Yesterday Senator Concetta Fierravanti-Wells addressed the National Press Club on conservatism in contemporary Australian society.
According to the Senator, she, and her views, represent the silent majority of Australians who she seems to believe are made up of elderly God-fearing people, many of whom can’t speak English.
“My views are those of the silent majority … I reflect contemporary Australia today.”
Ms Fierravanti-Wells informed us that the most important things to Australians are family, religion, family values and tradition.
She quoted census figures to show how many people came from non-English speaking backgrounds saying their conservative views must be considered in policy making.
But what the Senator chose to ignore is that 22% of all Australians stated they had no religion at the 2011 census – an increase of 6.8% over the previous decade. In 2011, almost a third of people aged 20 years and over with a postgraduate degree reported no religion (31%). Tasmania and the Australian Capital Territory had the highest rates of people reporting no religion (both 29%), just ahead of South Australia (28%). New South Wales, the Senator’s home state, had by far the lowest rate (18%).
Predictably, Fierravanti-Wells is fervently against same-sex marriage and insists that she is representing the mainstream view in her strident opposition. She dismisses the polls showing overwhelming majority support for marriage equality because all those elderly non-English speaking constituents of hers don’t take part in the polls.
Speaking in Parliament in 2012 she said “This is not about equality; it is about the tearing down of our social fabric.”
“I reject the assertion that those who argue for the retention of the definition of marriage are somehow homophobic, bigoted or are opposing equal rights. It is about maintaining a tradition—a tradition that has been the bedrock of our communities, our society and the world as we know it.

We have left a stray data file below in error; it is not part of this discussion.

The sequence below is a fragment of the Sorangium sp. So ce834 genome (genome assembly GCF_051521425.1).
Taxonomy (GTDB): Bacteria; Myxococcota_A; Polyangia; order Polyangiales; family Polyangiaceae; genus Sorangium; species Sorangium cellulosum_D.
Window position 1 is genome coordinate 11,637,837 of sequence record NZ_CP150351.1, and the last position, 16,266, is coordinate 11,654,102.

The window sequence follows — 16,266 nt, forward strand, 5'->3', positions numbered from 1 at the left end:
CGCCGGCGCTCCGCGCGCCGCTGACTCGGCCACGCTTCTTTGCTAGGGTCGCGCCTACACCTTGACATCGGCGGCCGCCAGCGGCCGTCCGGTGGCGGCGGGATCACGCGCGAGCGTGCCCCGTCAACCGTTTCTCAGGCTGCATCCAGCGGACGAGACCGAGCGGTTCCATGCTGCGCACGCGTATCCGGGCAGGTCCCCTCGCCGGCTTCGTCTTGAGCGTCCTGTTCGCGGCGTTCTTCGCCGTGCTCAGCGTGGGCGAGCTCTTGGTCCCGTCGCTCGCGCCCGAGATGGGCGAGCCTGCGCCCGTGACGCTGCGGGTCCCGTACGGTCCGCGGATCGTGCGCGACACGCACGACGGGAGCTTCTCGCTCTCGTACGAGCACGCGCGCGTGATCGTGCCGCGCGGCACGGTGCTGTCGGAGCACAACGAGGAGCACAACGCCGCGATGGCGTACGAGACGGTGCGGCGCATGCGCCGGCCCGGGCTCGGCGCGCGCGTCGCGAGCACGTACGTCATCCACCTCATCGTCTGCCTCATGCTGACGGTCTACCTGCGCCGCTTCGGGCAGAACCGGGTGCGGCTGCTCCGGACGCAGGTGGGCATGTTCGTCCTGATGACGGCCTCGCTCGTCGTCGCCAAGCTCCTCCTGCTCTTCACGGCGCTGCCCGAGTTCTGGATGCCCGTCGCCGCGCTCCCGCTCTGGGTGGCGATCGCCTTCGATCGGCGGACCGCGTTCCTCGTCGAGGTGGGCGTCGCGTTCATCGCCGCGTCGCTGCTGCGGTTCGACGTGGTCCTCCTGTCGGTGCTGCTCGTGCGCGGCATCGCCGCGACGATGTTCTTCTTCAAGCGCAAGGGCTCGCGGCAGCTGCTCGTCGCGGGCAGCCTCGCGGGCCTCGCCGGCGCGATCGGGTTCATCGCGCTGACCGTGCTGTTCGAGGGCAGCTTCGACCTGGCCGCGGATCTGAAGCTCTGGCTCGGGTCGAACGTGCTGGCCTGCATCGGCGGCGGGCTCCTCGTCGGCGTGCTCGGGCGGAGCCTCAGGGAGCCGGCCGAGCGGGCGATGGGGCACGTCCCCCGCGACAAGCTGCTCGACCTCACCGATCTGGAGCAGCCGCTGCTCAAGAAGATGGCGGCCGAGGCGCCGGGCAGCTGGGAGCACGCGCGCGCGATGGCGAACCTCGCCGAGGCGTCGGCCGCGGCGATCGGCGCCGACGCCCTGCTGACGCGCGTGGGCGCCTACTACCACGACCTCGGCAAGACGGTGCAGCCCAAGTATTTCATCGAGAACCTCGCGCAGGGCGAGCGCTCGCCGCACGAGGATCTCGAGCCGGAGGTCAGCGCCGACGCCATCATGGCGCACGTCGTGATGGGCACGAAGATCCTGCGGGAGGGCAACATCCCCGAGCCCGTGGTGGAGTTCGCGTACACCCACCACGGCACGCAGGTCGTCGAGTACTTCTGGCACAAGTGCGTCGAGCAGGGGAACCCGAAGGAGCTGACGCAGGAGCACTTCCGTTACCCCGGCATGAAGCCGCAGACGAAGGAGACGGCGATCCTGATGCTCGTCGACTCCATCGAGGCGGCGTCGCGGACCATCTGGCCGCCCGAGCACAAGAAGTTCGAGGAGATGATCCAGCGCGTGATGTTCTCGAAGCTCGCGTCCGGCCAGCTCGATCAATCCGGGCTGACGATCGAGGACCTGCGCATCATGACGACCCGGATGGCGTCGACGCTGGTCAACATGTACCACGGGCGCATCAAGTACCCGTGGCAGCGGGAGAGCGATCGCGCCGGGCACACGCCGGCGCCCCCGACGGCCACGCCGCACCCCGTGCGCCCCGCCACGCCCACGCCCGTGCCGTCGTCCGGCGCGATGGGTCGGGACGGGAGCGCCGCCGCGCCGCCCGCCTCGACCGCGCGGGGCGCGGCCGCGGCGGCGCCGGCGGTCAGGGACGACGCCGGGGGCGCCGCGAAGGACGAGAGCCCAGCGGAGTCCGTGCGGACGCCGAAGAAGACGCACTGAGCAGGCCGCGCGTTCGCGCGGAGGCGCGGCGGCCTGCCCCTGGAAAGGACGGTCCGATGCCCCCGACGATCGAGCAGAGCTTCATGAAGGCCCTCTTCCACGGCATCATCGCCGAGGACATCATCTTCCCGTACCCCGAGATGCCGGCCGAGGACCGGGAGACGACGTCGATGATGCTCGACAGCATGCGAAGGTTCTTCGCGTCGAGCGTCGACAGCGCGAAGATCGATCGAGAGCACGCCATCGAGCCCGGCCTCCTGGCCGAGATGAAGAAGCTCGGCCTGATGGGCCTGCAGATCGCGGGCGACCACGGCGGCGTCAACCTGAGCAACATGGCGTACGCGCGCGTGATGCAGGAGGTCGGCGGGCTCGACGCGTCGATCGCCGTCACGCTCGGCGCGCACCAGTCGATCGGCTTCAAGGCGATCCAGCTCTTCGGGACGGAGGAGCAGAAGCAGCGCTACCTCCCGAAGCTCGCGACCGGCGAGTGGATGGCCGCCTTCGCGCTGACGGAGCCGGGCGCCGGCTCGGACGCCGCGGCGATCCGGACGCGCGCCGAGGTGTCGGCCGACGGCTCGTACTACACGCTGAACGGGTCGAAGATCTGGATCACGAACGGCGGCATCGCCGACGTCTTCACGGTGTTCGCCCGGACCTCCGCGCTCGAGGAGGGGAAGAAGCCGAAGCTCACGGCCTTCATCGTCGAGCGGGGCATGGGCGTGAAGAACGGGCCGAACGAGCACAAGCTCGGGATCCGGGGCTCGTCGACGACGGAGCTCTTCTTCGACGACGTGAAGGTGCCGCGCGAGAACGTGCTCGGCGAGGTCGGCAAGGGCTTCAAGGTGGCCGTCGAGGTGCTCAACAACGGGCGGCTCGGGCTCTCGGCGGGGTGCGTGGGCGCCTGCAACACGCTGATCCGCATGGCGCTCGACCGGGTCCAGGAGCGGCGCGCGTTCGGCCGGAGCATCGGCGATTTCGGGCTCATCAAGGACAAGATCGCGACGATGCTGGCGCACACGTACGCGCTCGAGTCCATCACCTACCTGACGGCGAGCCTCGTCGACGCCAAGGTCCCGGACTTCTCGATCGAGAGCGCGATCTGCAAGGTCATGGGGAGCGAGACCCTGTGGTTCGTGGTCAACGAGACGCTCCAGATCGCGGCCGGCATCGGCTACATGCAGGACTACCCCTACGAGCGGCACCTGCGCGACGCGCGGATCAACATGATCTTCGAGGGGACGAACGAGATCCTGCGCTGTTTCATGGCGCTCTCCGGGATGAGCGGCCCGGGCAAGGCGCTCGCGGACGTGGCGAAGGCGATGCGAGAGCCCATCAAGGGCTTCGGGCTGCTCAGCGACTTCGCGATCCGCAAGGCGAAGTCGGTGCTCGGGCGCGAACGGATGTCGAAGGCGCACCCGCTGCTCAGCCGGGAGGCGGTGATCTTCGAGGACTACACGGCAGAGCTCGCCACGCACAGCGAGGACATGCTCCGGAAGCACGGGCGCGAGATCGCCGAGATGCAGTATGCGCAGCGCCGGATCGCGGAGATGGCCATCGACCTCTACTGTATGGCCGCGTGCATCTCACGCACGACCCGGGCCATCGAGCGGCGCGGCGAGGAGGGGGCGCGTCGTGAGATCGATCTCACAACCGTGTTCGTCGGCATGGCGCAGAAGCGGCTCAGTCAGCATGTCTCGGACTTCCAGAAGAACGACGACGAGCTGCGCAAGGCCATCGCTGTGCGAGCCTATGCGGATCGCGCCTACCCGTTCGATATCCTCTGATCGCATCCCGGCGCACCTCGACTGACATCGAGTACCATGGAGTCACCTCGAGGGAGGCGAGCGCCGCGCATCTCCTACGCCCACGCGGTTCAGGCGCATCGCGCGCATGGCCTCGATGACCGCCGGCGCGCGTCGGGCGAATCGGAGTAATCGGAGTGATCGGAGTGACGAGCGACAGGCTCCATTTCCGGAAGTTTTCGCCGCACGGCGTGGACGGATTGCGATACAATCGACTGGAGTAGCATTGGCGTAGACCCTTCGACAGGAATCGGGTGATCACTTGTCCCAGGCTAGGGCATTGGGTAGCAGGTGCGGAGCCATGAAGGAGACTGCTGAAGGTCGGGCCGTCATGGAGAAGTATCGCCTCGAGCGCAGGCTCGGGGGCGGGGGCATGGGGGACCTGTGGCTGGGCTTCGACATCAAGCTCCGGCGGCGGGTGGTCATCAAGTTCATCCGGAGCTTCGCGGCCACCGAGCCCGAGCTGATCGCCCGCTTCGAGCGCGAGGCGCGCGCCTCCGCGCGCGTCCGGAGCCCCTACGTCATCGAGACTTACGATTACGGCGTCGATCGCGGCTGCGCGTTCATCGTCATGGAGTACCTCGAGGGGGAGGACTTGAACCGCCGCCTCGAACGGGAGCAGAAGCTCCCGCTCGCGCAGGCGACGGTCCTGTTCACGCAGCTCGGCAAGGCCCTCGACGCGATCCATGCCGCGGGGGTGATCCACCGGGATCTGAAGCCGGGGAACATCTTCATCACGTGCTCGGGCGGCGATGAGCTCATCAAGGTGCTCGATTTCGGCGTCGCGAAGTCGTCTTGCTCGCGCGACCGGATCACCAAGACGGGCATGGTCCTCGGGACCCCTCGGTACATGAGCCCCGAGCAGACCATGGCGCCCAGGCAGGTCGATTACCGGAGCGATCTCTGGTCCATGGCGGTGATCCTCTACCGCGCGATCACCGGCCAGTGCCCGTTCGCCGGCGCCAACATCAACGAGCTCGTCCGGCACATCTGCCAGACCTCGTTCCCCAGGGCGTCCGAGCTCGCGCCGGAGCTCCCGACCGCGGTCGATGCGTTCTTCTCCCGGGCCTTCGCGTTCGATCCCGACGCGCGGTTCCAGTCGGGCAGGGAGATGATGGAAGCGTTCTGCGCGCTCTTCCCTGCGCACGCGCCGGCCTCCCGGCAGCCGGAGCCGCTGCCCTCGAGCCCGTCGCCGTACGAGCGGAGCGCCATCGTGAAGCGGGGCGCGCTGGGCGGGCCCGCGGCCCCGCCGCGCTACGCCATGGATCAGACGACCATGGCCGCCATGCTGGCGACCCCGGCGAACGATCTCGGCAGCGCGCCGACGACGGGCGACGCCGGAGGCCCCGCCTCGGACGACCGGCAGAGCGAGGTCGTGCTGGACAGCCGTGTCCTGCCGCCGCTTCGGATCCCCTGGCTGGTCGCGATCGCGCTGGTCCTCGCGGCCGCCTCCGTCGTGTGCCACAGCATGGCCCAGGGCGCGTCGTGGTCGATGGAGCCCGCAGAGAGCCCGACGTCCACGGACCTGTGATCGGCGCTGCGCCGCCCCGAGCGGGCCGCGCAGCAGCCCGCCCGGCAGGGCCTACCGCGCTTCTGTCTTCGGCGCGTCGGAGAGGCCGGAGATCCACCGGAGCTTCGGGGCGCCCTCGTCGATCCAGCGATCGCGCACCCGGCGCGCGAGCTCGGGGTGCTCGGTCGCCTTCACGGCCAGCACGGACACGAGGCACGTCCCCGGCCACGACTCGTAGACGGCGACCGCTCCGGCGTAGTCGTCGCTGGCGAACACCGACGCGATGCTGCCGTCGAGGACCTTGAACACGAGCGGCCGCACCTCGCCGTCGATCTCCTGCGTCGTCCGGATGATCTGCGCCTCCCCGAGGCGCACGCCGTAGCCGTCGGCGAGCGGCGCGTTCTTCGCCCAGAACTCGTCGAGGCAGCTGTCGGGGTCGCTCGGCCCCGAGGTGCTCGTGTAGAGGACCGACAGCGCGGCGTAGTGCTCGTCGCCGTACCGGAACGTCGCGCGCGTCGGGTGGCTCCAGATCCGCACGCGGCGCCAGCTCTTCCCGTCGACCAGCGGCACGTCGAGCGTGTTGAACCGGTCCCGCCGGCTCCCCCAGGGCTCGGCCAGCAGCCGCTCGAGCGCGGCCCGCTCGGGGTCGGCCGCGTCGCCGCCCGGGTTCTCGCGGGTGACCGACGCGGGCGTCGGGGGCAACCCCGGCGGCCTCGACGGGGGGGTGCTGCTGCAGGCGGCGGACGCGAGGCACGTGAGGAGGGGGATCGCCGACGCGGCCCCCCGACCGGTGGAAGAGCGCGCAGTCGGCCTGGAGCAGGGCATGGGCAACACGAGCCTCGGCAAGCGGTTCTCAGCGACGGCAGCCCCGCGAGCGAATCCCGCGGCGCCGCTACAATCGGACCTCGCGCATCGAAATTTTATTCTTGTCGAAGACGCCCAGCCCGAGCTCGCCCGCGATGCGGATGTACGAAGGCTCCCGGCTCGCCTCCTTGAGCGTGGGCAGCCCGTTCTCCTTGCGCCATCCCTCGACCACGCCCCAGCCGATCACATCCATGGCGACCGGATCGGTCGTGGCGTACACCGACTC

The silent majority in this country does not support this change. Indeed, there are many people who are in gay relationships who themselves do not support gay marriage. Their views have also been drowned out by the vocal gay marriage minority.
Marriage is not only a civil union but has also always been traditionally a religious ceremony; whether in the Christian, Jewish, Islamic, Hindu or any other faith. It is a religious act that glorifies the significant union between a man and a woman. An important part of the marriage journey is the public vows that a man and a woman make to each other before their God which commits them to each other for the rest of their natural lives.
I doubt that most people who are pushing these amendments are overly religious or even intend on staying in a monogamous relationship, which begs the question: why do they want to get ‘married’? The chattering classes do not want to concede that, by amending the Marriage Act, they are in fact denying the rights of the silent majority who want to uphold the sanctity and true meaning of marriage and who want to keep some tradition going in a world that seems to be forever throwing out the old and bringing in the new.”
Connie, Connie, Connie – where to begin?
One in three marriages end in divorce with an average length of 10.7 years, not even long enough to raise the kids, so I don’t think we can attribute the stability of our society to marriage.
You quoted a Chinese proverb to defend your insistence that marriage must be between a man and a woman:
‘When there is love in a marriage, there is harmony in the home; when there is harmony in the home, there is contentment in the community; when there is contentment in the community, there is prosperity in the nation; when there is prosperity in the nation, there is peace in the world.’